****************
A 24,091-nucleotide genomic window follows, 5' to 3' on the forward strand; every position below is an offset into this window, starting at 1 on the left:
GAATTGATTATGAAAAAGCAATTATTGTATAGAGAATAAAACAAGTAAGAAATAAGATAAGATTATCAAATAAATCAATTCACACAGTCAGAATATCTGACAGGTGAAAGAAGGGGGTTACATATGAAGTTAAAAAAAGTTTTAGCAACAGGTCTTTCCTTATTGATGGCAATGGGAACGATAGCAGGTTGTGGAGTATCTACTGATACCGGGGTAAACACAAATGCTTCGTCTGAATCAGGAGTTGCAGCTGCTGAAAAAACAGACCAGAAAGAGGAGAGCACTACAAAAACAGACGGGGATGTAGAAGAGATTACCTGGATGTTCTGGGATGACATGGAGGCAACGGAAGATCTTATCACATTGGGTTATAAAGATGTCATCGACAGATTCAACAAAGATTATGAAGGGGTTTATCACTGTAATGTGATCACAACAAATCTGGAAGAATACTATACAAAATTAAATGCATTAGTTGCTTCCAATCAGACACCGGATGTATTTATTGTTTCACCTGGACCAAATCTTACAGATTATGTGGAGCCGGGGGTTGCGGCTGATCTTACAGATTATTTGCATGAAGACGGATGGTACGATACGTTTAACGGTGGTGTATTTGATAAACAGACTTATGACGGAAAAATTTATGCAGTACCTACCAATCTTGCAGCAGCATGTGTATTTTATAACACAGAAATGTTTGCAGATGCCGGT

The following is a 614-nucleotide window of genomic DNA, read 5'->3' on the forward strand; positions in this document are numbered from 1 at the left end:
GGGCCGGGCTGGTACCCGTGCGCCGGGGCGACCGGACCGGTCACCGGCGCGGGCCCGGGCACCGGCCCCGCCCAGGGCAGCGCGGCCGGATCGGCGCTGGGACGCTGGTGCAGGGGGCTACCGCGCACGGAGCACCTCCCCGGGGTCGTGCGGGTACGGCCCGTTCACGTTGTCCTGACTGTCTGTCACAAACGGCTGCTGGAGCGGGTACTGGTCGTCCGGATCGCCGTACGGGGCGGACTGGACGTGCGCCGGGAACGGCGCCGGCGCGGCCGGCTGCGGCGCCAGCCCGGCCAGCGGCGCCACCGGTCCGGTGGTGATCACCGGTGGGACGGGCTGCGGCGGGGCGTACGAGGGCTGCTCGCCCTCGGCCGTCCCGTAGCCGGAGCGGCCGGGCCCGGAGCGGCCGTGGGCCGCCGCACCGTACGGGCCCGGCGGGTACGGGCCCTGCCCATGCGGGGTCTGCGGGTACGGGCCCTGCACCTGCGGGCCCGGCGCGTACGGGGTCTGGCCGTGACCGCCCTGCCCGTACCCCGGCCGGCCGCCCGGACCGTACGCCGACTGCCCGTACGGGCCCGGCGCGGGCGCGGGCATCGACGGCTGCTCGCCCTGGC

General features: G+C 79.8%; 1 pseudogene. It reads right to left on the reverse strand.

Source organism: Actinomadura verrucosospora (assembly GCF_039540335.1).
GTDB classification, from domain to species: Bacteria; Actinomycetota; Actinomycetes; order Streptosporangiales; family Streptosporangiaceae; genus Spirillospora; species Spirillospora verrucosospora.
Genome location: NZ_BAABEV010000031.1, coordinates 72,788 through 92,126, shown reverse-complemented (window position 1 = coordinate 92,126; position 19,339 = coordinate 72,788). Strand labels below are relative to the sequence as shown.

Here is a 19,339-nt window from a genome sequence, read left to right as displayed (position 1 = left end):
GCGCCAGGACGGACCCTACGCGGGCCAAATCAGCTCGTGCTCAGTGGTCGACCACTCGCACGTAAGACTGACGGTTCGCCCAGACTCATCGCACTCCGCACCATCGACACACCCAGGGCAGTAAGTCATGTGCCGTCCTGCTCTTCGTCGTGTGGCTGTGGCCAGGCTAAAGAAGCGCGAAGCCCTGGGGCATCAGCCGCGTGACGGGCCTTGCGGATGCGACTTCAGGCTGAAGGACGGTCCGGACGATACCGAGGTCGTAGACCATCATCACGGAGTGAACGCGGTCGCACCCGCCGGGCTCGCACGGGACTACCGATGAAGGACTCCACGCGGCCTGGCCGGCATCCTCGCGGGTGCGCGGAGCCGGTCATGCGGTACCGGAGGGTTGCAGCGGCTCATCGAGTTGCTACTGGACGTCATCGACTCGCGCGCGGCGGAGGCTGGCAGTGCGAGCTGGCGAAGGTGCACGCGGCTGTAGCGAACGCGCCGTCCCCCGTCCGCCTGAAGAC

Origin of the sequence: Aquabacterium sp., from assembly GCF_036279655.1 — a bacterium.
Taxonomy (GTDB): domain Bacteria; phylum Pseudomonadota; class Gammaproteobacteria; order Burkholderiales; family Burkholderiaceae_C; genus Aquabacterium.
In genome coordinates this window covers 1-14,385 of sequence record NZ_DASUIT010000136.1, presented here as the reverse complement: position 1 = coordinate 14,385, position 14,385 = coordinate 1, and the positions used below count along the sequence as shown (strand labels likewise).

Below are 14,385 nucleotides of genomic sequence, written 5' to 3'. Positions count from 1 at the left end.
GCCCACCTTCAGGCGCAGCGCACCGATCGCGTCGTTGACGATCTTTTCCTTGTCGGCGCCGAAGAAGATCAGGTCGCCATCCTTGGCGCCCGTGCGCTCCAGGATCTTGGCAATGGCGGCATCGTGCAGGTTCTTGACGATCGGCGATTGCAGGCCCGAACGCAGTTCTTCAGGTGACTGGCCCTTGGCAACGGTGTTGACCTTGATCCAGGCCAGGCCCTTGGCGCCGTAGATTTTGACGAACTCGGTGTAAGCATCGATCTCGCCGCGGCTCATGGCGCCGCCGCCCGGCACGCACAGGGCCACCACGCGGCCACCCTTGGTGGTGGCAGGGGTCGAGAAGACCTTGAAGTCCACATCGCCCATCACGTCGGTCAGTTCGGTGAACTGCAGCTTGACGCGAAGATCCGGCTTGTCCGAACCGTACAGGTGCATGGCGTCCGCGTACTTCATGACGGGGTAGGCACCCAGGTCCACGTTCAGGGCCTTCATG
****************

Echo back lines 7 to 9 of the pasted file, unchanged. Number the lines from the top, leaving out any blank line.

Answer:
GTDB classification, from domain to species: Bacteria; Actinomycetota; Actinomycetes; order Streptosporangiales; family Streptosporangiaceae; genus Spirillospora; species Spirillospora verrucosospora.
Genome location: NZ_BAABEV010000031.1, coordinates 72,788 through 92,126, shown reverse-complemented (window position 1 = coordinate 92,126; position 19,339 = coordinate 72,788). Strand labels below are relative to the sequence as shown.

Here is a 19,339-nt window from a genome sequence, read left to right as displayed (position 1 = left end):